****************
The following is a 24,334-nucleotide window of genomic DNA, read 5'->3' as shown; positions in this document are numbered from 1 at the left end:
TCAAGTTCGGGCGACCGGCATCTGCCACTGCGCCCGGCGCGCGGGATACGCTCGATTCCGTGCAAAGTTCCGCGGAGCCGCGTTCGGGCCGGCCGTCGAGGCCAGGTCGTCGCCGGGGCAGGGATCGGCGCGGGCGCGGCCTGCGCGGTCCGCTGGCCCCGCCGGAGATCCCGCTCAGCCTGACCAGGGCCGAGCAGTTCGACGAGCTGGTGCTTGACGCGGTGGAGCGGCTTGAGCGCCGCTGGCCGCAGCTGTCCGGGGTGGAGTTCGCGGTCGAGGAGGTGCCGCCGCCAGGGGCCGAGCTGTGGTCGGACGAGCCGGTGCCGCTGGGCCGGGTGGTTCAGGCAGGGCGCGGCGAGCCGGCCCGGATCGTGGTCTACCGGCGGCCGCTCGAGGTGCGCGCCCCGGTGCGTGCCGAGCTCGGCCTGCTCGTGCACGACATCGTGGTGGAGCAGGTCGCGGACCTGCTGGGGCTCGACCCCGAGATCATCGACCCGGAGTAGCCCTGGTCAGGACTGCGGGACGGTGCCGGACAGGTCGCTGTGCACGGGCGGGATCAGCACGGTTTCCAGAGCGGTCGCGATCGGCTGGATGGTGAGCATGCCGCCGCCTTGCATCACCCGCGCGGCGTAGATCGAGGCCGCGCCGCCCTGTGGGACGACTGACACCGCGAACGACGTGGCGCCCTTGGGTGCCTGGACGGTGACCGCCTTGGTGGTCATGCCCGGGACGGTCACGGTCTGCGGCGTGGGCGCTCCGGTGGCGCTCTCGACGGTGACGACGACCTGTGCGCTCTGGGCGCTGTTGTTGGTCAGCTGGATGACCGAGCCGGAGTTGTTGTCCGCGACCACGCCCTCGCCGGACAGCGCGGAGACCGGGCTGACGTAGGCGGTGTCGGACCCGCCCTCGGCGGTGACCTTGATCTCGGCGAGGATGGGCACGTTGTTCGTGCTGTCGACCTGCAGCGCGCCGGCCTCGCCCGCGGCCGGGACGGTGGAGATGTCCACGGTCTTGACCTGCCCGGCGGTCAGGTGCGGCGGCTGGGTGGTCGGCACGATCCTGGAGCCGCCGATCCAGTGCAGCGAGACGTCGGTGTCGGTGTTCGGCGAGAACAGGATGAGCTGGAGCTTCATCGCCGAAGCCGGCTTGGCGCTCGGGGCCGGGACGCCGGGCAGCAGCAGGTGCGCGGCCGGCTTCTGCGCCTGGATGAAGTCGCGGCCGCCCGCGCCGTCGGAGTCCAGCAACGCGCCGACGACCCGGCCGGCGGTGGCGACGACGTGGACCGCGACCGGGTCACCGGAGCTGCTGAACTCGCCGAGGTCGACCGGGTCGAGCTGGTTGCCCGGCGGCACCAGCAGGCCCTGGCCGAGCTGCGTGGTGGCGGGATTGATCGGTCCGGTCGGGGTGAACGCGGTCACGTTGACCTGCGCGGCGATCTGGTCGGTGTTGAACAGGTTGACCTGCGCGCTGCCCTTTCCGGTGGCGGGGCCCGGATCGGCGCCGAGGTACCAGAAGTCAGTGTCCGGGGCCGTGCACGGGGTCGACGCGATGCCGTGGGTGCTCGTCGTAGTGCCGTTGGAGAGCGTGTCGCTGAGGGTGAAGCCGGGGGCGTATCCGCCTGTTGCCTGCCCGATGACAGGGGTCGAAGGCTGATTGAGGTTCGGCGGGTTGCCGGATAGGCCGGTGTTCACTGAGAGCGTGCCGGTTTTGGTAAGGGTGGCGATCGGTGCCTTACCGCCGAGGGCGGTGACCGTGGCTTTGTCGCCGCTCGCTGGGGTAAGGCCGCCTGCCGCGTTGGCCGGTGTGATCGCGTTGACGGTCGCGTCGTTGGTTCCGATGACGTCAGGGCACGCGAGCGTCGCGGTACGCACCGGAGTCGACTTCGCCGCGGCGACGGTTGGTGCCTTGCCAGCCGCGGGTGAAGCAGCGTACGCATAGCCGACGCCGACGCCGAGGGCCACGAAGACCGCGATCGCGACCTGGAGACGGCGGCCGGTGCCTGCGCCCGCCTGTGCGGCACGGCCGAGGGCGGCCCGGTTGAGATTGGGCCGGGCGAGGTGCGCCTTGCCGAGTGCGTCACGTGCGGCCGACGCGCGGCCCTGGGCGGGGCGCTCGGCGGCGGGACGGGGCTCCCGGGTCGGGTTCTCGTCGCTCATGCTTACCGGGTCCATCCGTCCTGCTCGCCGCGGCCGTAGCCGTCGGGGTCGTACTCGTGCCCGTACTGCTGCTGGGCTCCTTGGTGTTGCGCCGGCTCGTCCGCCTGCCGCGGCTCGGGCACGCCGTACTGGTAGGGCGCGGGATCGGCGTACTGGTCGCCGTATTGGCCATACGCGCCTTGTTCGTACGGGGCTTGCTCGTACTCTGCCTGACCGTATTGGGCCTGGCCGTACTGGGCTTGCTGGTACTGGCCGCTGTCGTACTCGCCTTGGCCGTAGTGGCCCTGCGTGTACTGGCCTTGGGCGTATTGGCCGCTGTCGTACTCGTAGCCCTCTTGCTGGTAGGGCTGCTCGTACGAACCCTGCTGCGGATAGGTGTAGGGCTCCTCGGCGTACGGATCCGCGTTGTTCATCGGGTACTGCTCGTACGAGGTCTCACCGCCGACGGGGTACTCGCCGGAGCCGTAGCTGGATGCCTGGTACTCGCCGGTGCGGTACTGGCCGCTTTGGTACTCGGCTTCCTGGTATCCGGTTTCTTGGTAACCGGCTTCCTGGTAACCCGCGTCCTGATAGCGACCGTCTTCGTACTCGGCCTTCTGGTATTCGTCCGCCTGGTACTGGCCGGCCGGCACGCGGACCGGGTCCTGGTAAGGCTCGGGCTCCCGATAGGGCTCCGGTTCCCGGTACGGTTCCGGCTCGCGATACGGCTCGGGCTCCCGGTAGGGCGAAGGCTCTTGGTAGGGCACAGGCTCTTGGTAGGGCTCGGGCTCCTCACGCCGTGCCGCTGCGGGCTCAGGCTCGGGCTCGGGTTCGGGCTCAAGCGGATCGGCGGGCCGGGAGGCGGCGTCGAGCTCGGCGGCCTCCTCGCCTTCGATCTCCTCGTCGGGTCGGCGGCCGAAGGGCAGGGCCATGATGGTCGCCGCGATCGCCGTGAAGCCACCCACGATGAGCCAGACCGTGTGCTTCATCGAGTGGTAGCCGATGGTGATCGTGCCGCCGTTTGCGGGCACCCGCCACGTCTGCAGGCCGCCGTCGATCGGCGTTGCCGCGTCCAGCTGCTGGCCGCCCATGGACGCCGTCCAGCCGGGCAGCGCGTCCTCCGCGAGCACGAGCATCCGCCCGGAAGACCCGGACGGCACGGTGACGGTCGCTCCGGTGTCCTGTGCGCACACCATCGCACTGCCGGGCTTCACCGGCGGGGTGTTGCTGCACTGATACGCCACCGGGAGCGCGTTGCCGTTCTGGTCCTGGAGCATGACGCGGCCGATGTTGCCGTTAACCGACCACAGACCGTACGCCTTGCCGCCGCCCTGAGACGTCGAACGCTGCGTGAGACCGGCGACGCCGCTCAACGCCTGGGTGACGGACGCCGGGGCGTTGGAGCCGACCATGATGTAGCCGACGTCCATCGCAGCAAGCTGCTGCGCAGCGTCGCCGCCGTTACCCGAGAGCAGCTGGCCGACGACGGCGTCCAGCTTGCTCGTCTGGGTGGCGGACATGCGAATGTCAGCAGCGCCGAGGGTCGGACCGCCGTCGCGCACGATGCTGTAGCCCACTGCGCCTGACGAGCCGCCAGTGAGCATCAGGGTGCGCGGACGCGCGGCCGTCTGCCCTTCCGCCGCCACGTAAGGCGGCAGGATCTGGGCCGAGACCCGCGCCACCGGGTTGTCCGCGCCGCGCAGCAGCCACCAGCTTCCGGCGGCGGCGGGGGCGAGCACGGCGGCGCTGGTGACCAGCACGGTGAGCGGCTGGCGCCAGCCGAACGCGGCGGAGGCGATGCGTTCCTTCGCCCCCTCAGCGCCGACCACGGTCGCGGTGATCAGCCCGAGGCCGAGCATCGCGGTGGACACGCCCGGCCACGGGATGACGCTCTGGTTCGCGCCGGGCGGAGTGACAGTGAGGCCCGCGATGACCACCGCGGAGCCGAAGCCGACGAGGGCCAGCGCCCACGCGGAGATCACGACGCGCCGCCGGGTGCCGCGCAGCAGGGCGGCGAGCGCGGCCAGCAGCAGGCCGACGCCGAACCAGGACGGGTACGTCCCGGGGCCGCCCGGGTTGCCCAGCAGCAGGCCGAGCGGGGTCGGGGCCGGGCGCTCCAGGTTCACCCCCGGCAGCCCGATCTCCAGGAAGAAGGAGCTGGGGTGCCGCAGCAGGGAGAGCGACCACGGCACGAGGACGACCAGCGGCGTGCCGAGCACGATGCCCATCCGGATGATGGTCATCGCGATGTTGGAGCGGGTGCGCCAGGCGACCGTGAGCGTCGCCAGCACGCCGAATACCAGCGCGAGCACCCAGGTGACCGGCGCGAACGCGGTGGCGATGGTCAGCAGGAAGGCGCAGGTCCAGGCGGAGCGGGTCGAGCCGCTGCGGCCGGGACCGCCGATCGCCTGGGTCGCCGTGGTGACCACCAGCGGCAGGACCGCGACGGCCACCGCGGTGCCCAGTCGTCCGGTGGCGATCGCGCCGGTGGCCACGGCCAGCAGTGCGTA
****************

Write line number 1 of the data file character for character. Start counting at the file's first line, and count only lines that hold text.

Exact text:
The following is a 24,334-nucleotide window of genomic DNA, read 5'->3' as shown; positions in this document are numbered from 1 at the left end: